At Least 5 Reasons I Should Have a Small But Definitely On-Camera Role in the Downton Abbey Movie: An Open Letter to Julian Fellowes
My Dear Mr. Fellowes,
I was thrilled to bursting when I saw the news last week that Downton Abbey: The Movie will start shooting this year. I love this show. For six winters, my entire Sunday days were dedicated to prepping my home for our Downton Abbey viewing party. Sometimes this meant something as simple as popping a roast in the oven; sometimes, opera-length gloves were involved. My Monday days were spent discussing every detail of the show. And my Thursday days were spent shivering in the corner because it had been far too long since I had seen the Crawleys and I feared I never would again.
Though I may just be another fan in the masses, I think we would be a great fit to work together. I have detailed my reasons why below and am open to any questions or clarifications you require.
- I already own several corsets. Think how much money you’ll save in wardrobe by only having to dress 45 of your 46 extras for what will surely be a glorious holiday or wedding ball where I proudly walk through scene without weeping openly in joy and touching everything around me just to make sure it’s real!
- You’ll look super woke. People love saying “woke” these days and they rarely get to say it about costume dramas like Downton or Tory peers like yourself. In fact, there’s much gnashing of teeth about how even though people of color were definitely hanging out in early 1900s society, they rarely get featured in films and shows about these eras. Think of all the awesome PR you’ll get just by having me walk through frame and definitely not smile directly into camera.
- I watched Gosford Park about 45 times. With a running time of 2 hours and 17 minutes, I invested a lot of time in this work. I think it’s only fair that I cash in on that investment of that time that I could have spent with “family” or “friends” by spending a bit more time flying across the globe, motoring out to Highclere Castle, fannying about a green room, and then crossing through a scene definitely without embracing Anna Smith in the middle of a take.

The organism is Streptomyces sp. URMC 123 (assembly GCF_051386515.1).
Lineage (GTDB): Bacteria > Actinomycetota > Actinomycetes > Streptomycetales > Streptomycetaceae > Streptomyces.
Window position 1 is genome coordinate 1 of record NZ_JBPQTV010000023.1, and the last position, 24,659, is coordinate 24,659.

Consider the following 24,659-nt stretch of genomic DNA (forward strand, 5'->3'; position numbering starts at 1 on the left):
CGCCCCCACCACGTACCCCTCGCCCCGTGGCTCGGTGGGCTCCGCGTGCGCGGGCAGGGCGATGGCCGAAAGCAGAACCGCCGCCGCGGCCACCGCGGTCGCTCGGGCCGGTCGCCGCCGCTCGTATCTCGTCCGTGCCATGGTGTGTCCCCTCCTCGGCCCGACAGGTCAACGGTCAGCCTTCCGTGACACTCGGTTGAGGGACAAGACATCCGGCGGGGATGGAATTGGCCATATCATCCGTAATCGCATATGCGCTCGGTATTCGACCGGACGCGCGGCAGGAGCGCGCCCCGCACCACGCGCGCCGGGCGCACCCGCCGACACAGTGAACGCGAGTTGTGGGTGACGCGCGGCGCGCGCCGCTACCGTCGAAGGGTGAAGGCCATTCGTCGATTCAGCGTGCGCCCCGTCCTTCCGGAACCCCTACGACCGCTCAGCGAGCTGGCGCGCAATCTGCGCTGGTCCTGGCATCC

- I just used the phrase “fannying about” without batting an eye. I may have been born in Texas and now live in California, but I’m pretty much the most British of all my friends–even the British ones. And when I had my DNA tested, it turns out that a full 10% of me hails from
slaveowners that came fromBritain. It would mean the world to me to return to my homeland for the occasion of appearing, if only briefly, in a scene wherein I walk through the drawing room definitely without reciting every single one of the Dowager’s best one-liners while weeping happily.
- I just spent a bunch of time crafting this new webseries, Black Girl in a Big Dress, which is, in part, a nod to my love of all things slightly old and very British. I mean, come on.
I look most forward to receiving your reply.
The Oreo Experience
PS. I am actually quite excited about this new project, BLACK GIRL IN A BIG DRESS! And hope that everyone reading will take a look! It’s been a labor of love for the last half year and I can’t wait for everyone to see the whole thing. Find us on twitter @BlkGirlBigDress and Facebook.com/blackgirlinabigdress
PPS. I can’t promise that I’m not wearing that giant dress right now.
PPPS: Next Week on The Oreo Experience: At Least 5 Things I am Willing to do to be a Part of the Downton Abbey Movie.
What’s your favorite costume drama (okay, or favorite “regular TV show”) and why should you have a role in its next installment? Let us know in the comments and let’s get you on camera!
For Mor-eo Oreo and to find out more about Black Girl in a Big Dress: